Update: Victims and suspect identified below.
They can only be described as four heroes.
We’re talking about the officers who confronted a shooter inside a Virginia Beach city building on Friday.
On Saturday, we learned that the four officers engaged the shooter in a “long gunbattle”. And according to the police chief, that’s the only thing that stopped him from slaughtering more people.
Police Chief James Cervera said the suspect was a disgruntled employee who had access to the building and fired on multiple floors Friday afternoon. It left at least 12 people – including the shooter – dead and four other hospitalized.
Chief Cervera said four officers were the first to respond to the scene – two were detectives and two were K9 handlers from the special operations unit. They ran into the building and followed the sound of gunfire to the suspect, then immediately opened fire.
“I can tell you that it was a long gunbattle between those four officers and that suspect,” Cervera said in a news conference.
He said it was drawn out for quite some time.
“Many times when we talk about an officer-involved shooting situation it may be minimal rounds by the suspect and by the police officers. This was well beyond that,” Cervera said. “The best I can describe it (is) this was long-term gunbattle for police officers.”
The chief confirmed that a .45 caliber pistol, a suppressor and several empty, higher-capacity magazines were all found by the killer, but he didn’t mention anything about a rifle.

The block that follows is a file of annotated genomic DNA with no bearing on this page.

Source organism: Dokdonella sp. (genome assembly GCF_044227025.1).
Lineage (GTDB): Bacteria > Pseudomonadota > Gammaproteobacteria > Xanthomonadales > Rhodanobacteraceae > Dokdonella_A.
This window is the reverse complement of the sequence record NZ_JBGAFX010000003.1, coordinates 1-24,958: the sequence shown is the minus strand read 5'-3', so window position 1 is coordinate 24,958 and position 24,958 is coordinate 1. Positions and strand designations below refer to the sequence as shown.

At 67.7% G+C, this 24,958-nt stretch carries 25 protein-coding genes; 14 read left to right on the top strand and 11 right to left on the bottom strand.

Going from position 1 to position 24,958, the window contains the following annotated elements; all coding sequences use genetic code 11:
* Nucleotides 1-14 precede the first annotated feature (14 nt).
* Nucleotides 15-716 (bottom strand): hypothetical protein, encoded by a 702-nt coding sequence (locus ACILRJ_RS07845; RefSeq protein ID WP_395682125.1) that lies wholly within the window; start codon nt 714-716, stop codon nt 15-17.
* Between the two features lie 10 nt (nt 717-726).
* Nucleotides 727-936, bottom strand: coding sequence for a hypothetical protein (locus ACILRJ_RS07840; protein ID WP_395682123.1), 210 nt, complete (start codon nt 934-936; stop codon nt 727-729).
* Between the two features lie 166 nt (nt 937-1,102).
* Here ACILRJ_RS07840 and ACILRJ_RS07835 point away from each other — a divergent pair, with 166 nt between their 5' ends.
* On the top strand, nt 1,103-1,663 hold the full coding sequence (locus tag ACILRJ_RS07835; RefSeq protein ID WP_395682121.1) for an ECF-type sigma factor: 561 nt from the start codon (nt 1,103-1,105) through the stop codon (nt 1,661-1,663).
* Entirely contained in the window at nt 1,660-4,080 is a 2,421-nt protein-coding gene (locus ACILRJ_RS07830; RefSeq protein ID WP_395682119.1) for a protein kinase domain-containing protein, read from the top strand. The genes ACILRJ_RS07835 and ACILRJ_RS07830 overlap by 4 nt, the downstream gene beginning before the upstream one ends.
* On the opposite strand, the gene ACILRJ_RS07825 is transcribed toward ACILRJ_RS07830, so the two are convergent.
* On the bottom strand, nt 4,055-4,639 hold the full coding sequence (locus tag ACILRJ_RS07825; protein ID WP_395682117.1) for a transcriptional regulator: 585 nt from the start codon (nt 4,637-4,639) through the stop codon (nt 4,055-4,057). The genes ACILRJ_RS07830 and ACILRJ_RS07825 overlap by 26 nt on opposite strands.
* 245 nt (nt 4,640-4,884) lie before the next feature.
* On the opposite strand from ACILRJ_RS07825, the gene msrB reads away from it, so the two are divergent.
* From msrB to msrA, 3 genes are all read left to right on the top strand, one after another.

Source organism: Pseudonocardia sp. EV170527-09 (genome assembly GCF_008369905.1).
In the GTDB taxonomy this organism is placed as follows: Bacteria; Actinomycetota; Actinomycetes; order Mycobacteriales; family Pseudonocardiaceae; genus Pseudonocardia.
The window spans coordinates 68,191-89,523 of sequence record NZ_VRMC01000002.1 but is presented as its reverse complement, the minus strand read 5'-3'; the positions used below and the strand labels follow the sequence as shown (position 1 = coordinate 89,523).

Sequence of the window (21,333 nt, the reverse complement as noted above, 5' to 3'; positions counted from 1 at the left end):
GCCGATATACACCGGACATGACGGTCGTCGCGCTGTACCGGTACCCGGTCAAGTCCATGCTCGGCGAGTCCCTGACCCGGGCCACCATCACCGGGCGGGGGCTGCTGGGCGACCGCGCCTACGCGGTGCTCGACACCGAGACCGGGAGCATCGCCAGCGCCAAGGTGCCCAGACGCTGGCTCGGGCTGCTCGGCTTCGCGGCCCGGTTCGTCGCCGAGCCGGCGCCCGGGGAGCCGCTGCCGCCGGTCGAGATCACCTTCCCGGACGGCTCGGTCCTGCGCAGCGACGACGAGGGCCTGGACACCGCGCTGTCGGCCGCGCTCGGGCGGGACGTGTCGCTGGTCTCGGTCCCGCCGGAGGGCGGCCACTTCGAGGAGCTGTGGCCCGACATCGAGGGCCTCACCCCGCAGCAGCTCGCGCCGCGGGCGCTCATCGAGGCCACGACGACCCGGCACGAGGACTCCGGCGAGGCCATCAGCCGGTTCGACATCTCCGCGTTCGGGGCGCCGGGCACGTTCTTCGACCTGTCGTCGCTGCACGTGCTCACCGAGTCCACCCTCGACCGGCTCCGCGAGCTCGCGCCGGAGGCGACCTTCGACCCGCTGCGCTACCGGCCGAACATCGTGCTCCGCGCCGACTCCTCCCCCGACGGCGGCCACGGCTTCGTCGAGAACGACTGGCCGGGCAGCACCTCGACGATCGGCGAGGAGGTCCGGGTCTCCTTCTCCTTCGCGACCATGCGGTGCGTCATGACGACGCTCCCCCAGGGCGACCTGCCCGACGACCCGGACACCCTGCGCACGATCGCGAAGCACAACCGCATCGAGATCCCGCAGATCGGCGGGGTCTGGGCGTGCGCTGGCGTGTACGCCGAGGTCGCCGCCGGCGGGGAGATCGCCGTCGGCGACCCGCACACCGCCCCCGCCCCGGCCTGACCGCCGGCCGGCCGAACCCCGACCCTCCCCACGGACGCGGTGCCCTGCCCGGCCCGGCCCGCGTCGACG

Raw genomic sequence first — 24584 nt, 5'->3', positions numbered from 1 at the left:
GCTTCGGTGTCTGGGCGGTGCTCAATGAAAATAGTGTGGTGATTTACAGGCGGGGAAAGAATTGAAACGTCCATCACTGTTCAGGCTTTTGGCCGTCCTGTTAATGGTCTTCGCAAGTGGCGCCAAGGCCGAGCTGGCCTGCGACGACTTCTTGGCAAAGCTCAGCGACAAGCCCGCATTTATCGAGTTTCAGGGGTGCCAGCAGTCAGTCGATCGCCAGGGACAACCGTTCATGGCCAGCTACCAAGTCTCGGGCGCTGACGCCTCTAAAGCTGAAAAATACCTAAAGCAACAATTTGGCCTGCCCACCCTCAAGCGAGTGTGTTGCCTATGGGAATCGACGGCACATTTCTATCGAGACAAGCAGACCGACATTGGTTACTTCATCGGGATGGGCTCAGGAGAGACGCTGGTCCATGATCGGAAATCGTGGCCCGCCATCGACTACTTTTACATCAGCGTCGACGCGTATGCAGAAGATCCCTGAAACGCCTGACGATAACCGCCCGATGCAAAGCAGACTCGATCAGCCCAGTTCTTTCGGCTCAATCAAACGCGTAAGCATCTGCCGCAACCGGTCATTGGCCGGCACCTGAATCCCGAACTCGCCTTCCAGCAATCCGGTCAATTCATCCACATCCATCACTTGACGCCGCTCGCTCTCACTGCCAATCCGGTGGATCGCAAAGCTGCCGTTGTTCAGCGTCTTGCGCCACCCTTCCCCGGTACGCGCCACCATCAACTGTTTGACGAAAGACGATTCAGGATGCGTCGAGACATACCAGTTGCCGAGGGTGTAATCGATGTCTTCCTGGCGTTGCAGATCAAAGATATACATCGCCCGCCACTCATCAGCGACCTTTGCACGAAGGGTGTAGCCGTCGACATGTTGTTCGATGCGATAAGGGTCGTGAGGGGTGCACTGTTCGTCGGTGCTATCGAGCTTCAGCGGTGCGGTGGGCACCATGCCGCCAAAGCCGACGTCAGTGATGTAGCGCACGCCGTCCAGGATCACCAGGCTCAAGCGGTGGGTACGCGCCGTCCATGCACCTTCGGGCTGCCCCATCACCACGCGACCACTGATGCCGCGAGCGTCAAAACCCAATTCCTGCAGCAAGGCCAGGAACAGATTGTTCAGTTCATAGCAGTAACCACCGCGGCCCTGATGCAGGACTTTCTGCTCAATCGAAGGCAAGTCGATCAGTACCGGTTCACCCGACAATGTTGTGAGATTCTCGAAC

The chief said the suspect fired a number of times “from various places down the hallway that the officers at one time returned.”
One of the officers was shot but saved by his bulletproof vest, Cervera said. He was taken care of at the scene and then brought to the hospital.
The chief said the suspect eventually went down “due to his injuries” after the extensive battle with officers. The officers “immediately rendered first aid” to the gunman as he was being removed from the building and taken to awaiting EMS personnel.
“I need to say that a second time,” Cervera said. “Even though he was involved in a long-term gunbattle with these officers when he went down, they did what cops do and they rendered first aid to this individual.”
The chief said he later “succumbed to his wounds”. He said the scene was like a ‘war zone’.
“We train not only as first responders for police, but we train with fire and we train with our EMS personnel because we know that when you have a major scene like this you’re going to need all first responders,” he said. “So we do train extensively.”
On Saturday, Virginia Beach Police oidentified DeWayne Craddock, a 40-year-old city public utilities engineer, as the the suspect.